The Sonata HD II comes in black metal, both at jack and 3.5mm socket ends, is suitably cold to the touch and looks like it will survive. Of course, the weak point in such hardware is usually the cable and where it joins equipment, so some care will be needed to avoid too much stress or strain. The HIDIZS logo is embossed, but the 'Hi-Res Audio' legend is just a sticker and can be removed.
The HIDIZS accessory shows up under 'Bluetooth & other devices' under Windows 10 (and Windows 10 Mobile), which is helpful, though you can't actually do anything from here. When playing, Windows 10 Mobile shows up volume under 'External screen', so we're dealing with USB standards here, not audio ones.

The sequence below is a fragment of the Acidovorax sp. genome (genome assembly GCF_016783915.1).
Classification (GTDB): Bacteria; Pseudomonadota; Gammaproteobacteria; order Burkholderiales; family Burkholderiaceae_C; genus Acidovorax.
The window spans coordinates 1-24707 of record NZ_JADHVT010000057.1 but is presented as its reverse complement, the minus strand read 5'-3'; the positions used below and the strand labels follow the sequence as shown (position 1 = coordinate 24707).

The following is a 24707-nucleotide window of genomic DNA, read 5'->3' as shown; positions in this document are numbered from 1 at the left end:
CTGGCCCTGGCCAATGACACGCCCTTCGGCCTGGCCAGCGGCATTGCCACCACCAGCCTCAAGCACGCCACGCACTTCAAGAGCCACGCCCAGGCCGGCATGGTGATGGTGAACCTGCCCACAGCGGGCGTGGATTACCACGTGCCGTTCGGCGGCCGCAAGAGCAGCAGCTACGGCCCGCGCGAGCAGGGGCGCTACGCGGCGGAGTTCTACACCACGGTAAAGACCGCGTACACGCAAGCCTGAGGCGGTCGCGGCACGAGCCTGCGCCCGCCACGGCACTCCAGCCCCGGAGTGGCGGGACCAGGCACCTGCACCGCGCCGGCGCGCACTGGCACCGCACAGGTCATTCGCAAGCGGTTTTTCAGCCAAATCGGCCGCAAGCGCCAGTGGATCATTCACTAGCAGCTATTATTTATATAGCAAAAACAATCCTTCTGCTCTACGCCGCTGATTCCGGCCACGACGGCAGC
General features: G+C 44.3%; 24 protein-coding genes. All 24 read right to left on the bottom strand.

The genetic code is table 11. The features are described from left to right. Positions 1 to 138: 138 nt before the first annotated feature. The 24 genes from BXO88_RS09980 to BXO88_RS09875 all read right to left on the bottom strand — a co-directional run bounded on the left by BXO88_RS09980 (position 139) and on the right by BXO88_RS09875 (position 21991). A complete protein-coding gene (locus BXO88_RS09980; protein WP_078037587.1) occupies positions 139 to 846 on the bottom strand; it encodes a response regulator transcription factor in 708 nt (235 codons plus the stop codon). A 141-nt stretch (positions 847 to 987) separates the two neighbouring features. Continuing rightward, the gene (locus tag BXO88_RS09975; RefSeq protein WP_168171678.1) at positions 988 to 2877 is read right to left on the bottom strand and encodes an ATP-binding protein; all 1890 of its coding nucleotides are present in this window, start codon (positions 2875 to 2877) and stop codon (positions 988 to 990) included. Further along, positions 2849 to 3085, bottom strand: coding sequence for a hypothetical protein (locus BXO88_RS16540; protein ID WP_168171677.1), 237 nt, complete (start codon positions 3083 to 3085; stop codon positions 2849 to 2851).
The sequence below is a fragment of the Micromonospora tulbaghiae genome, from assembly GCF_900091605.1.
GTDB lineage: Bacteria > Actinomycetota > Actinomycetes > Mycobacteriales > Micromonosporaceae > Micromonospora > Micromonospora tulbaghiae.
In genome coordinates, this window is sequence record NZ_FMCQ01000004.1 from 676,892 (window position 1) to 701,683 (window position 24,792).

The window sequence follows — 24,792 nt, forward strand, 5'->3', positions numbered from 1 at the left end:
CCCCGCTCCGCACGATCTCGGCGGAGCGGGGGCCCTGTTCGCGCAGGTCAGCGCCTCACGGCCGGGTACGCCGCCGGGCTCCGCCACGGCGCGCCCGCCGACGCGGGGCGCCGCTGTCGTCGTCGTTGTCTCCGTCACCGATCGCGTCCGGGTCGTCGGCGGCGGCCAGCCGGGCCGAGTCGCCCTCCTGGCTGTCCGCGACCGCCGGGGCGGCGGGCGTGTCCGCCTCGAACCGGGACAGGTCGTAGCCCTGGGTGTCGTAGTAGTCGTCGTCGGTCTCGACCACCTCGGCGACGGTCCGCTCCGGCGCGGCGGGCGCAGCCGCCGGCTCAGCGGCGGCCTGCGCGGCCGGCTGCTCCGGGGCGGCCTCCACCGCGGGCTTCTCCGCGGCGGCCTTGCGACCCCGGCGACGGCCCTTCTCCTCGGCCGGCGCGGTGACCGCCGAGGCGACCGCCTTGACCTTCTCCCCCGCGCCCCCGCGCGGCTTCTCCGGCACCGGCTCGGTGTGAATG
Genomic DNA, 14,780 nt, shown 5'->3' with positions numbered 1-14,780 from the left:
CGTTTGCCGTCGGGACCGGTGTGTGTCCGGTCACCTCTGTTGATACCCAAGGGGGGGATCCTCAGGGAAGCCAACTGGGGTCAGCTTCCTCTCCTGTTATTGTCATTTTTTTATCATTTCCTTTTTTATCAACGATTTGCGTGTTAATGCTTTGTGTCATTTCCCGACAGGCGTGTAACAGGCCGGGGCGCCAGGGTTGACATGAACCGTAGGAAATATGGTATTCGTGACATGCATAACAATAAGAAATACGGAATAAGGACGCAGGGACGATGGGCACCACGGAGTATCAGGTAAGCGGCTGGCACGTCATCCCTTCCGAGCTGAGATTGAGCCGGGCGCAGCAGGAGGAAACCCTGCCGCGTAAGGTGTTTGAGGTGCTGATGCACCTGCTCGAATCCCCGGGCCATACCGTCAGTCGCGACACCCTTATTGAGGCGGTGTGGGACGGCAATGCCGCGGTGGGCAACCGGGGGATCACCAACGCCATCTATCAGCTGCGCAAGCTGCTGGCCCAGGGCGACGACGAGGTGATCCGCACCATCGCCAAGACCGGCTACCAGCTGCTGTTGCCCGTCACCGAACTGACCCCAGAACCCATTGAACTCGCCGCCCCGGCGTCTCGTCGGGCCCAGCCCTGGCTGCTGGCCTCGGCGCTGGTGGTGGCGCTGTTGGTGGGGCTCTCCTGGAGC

It's 'set and forget', with one exception: you get the choice of running the Sonata HD II in different modes, though switching between them relies on you downloading a small utility for each mode from the HIDIZS web site and 'flashing' the new mode software on, replacing the previous mode. In other words, it's a pain, so pick a mode and stick with it. There's 'Sound priority', 'Call priority', both referring to how many resources are used internally in the amplifier for music and telephony, though 'Pure music' is the appealing one and the mode tested here. (If you get stuck flashing this on, try VID: 22E1 and PID: E202', since those values worked for me.)